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RWE Guidance Watch: IMPACT HTA publishes recommendations on the use of RWE in HTA

Ashley Jaksa, M.P.H.
Scientific Partnerships Lead, Aetion


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As researchers await comprehensive guidance on the use of real-world evidence (RWE)—and acknowledge the gaps in existing RWE best practice recommendations—many organizations, including regulators, health technology assessment (HTA) bodies, and other decision-makers, are currently developing guidance for RWE use in decision-making. For example, the U.S. Food and Drug Administration (FDA) is set to release guidance in 2021 to fulfill deliverables from its RWE Framework, and the UK’s National Institute for Health and Care Excellence (NICE) is currently working on methods recommendations to realize its five-year strategic vision. While official guidance from decision makers is forthcoming, researchers recently got a glimpse of what future comprehensive guidance may look like. 

IMPACT HTA, an initiative funded from the European Union’s (EU’s) Horizon 2020 program, is a collaboration between top EU academic institutions and HTA bodies; notable members include NICE, Sweden’s Dental and Pharmaceutical Benefits Agency (TLV), and the London School of Economics. IMPACT HTA’s goal is to improve methods in HTA to inform decision-making and facilitate collaboration across the EU. IMPACT HTA recently published recommendations for the “the use of nonrandomized evidence to estimate treatment effects in health technology assessment.” Here, we summarize the key takeaways from the recommendations and postulate how future guidance may or may not follow suit.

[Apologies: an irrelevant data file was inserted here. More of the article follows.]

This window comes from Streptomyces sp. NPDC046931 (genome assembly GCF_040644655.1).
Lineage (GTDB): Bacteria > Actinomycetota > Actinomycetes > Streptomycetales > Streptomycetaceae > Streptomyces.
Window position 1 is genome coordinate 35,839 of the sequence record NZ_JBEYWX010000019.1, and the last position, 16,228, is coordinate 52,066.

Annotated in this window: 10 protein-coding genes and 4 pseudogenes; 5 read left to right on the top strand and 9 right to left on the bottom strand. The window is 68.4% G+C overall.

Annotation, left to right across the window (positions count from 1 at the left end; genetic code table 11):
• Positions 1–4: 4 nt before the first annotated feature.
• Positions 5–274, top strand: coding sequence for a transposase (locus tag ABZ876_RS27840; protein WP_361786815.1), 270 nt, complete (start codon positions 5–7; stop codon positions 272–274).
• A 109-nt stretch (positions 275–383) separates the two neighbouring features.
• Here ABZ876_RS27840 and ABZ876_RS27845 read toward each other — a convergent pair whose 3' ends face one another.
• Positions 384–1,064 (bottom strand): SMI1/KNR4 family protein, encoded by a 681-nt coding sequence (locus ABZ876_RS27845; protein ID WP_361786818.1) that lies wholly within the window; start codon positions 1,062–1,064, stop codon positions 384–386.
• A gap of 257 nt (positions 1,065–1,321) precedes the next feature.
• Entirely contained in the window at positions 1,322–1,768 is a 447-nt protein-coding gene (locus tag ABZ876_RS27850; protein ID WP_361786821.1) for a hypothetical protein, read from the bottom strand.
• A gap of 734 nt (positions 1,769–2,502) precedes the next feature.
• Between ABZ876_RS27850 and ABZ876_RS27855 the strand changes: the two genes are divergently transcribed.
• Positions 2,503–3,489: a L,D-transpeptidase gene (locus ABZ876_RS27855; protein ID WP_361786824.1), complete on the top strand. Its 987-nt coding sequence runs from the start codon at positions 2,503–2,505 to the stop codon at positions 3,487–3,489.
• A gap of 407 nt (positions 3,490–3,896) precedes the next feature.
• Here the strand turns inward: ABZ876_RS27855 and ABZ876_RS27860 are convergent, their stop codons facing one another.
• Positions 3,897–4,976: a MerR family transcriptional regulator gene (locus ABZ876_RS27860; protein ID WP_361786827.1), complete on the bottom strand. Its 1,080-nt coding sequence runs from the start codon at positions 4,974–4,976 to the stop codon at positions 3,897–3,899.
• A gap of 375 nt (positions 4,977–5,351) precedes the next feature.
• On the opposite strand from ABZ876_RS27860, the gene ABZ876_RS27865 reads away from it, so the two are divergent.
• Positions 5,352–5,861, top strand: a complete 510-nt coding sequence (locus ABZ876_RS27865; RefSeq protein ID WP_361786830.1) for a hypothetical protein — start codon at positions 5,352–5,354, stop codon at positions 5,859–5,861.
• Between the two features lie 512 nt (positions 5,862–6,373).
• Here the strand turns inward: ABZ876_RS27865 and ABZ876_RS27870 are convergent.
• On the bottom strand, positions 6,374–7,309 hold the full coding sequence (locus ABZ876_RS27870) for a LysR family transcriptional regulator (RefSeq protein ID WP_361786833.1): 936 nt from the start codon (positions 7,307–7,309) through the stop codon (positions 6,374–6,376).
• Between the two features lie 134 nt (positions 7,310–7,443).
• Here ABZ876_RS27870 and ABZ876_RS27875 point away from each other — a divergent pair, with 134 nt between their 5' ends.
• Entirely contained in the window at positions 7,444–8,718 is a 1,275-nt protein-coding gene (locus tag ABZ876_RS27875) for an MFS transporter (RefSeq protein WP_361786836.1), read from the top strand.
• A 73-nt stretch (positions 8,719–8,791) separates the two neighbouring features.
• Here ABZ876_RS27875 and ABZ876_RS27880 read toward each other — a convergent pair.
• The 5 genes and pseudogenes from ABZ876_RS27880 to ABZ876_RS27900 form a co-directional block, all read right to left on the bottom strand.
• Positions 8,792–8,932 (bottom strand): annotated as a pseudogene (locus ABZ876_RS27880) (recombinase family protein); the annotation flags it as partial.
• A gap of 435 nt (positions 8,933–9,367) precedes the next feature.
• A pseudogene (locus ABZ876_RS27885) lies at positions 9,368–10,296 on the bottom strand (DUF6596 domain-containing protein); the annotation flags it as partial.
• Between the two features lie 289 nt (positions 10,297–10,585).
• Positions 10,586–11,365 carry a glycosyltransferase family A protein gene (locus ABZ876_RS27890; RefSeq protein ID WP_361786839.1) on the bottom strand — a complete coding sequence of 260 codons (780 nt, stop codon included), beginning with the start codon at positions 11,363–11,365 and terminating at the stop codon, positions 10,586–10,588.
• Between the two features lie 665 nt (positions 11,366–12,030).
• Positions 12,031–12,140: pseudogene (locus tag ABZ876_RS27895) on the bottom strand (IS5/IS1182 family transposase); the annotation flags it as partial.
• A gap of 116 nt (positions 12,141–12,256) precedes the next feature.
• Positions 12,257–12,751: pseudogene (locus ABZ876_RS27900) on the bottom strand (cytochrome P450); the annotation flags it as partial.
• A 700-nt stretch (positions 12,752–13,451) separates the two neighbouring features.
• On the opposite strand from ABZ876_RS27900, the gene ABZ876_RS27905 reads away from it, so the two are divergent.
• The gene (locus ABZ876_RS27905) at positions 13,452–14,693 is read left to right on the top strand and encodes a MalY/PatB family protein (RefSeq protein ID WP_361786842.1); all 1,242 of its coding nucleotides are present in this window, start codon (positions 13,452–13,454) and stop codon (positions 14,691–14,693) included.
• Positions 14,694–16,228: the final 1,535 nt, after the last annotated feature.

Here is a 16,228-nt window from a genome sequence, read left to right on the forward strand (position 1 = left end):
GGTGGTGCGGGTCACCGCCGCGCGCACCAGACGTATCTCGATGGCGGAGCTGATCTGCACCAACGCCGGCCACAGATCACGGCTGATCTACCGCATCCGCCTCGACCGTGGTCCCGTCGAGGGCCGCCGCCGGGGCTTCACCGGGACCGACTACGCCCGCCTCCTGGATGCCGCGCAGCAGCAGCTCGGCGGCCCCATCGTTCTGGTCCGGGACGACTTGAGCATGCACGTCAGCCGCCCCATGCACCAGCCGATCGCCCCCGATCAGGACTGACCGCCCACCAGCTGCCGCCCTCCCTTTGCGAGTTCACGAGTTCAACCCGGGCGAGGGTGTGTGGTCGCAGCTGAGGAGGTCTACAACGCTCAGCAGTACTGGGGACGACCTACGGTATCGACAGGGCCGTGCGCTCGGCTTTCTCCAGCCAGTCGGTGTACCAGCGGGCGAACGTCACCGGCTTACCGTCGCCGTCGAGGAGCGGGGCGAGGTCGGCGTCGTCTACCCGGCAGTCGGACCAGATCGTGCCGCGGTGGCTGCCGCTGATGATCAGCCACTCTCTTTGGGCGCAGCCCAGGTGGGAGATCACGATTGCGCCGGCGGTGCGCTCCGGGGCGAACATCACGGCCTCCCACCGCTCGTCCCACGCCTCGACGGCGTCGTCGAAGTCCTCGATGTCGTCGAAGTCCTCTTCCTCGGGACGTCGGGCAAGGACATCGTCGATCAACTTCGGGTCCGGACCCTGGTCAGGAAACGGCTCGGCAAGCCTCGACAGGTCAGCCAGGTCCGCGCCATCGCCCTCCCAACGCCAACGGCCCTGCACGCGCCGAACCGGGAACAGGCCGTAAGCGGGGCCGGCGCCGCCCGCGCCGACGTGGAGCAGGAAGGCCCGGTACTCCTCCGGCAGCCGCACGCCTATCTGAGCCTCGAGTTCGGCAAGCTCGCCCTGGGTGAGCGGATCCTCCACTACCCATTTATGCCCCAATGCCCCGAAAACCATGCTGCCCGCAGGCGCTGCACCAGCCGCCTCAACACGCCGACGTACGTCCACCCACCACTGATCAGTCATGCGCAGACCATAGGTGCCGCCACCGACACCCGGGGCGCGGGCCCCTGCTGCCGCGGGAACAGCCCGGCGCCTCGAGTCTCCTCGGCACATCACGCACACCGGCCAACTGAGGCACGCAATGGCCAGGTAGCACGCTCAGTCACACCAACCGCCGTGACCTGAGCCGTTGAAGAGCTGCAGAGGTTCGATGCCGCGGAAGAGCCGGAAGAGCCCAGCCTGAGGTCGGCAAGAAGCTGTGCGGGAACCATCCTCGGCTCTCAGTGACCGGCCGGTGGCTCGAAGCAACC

RWE must be relevant for the research question
Randomized control trials (RCTs) are still the preferred evidence sources on treatment effects. However, decision makers understand that RCTs are not always possible or ethical, and they are open to using RWE as supplemental evidence—as long as there is sound rationale for doing so. IMPACT HTA recommends using established frameworks for justifying the use of observational studies and ensuring that the real-world data (RWD) are identified through a systematic and transparent process. The authors also recommend prospective RWE studies to reduce the risk of selection bias. 

Principled database epidemiology: Recommended strategies to study design and analysis
The authors recommend numerous strategies to avoid bias, such as: 

  • following a “target trial” approach;
  • applying new user designs with active comparators; 
  • adjusting on confounders, which were pre-specified and identified through scientific literature and clinical experts, using methods like propensity score matching;
  • using outcomes and measures that have been previously validated or running validation studies prior to analysis; and 
  • pre-specifying and performing extensive sensitivity analyses, and quantifying the extent of bias and how it could influence the decisions.

Transparency is essential